In Rabbi Ascherman’s Haaretz Article, he writes that once fully healed he will return to rotation of parents guarding his children’s school since the recent attacks by Palestinians began. Thankfully, no one here tonight lives under threat of attack like our Israeli brothers and sisters are experiencing at this moment. We don’t experience air-raid sirens on regular basis and we don’t construct buildings with bomb-shelters. But this is no excuse for standing idly by. We have the moral responsibility to speak out when we see self-destructive behaviors taking place in the land that we love. We must not simply pray for peace, we must help Israel act for peace even if it means acting alone.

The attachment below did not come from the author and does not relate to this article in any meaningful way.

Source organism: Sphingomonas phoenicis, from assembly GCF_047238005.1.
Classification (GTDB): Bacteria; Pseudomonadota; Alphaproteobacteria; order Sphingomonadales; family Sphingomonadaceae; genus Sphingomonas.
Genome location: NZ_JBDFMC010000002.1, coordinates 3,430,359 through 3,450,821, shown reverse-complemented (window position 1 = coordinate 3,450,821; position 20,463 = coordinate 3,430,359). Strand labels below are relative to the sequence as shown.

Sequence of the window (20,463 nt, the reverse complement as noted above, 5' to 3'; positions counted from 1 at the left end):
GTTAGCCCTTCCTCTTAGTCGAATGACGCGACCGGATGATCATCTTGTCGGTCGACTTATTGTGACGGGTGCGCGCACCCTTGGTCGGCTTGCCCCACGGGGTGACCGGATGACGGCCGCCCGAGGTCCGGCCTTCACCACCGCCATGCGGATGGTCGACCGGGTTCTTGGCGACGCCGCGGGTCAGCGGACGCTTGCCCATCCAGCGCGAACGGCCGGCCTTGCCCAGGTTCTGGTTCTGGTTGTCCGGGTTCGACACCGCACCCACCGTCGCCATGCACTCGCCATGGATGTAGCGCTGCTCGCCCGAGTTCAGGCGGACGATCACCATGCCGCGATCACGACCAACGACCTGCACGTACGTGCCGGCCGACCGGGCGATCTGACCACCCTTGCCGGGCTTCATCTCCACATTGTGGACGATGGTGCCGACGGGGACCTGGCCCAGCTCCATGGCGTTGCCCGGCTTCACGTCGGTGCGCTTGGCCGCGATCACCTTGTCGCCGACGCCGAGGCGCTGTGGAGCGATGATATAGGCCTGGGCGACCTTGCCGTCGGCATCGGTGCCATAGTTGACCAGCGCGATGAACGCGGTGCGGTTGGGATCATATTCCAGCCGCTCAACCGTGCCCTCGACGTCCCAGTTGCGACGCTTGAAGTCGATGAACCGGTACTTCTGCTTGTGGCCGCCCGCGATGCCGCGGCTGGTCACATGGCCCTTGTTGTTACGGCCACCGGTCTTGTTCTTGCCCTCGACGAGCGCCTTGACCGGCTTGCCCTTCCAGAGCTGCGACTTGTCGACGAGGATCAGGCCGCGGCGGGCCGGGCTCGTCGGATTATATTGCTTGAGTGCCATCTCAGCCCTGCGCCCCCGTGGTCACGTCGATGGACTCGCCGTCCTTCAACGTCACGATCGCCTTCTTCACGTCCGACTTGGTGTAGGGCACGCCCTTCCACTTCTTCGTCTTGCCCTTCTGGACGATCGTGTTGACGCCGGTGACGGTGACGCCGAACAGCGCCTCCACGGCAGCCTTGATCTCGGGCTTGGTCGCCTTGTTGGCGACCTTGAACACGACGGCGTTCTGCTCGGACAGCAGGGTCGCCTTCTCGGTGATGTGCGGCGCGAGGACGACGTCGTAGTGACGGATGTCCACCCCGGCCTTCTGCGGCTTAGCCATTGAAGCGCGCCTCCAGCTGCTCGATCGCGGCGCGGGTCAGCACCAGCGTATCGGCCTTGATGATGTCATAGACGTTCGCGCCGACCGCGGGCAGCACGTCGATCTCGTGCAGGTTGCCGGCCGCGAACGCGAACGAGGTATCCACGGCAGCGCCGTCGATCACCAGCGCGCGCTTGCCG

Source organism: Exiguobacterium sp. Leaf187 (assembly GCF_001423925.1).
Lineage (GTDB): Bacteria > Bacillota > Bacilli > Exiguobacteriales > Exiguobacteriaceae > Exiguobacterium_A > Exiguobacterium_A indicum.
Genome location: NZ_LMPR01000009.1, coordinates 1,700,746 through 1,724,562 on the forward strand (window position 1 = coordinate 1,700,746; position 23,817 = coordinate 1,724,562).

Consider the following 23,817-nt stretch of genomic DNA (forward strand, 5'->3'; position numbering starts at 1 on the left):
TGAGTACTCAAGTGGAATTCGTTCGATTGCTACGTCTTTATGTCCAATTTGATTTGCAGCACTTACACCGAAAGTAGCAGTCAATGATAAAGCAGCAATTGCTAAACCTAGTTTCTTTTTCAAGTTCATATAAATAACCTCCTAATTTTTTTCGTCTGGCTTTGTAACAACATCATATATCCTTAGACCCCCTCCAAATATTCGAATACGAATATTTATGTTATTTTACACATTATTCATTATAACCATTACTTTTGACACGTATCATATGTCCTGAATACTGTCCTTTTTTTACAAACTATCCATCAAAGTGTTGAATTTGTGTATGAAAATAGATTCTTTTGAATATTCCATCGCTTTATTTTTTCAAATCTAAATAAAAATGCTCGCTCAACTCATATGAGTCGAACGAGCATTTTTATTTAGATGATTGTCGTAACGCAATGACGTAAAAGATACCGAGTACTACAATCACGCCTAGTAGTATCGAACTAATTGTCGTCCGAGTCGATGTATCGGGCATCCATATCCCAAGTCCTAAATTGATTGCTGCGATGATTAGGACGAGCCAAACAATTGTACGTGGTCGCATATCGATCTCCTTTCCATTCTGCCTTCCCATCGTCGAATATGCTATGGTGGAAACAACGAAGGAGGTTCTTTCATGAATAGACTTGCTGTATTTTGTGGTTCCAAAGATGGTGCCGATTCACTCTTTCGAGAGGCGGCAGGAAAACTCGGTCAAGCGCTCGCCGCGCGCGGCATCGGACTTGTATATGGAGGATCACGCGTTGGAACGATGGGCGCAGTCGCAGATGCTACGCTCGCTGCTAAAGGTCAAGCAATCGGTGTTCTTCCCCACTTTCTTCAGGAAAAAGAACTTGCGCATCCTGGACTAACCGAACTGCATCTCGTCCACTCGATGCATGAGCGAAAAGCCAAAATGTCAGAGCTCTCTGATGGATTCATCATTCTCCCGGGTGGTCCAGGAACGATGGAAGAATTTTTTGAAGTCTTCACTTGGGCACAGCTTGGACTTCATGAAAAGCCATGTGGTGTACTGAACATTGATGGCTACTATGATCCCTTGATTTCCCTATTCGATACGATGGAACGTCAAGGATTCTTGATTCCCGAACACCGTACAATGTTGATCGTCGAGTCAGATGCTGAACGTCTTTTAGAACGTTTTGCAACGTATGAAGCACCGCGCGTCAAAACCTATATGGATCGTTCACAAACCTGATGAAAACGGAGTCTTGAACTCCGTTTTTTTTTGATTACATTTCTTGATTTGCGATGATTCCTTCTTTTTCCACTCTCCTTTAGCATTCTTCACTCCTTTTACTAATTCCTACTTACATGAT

When Rabin was shot, he was carrying a poem in his pocket. The final verses read:
“Lift your eyes with hope
not through the rifles’ sights
sing a song for love
and not for wars
Don’t say the day will come
bring on that day –
because it is not a dream –
and in all the city squares
cheer only for peace!”
On the 20th yartzeit of Prime Minister Rabin and while Rabbi Ascherman heals from his wounds, we must not let their efforts towards peace be in vain.
Shabbat Shalom – may this be a peaceful Shabbat and may we taste the perfection of the world to come.
 Shir L’shalom, lyrics by Yaakov Rotblit 1969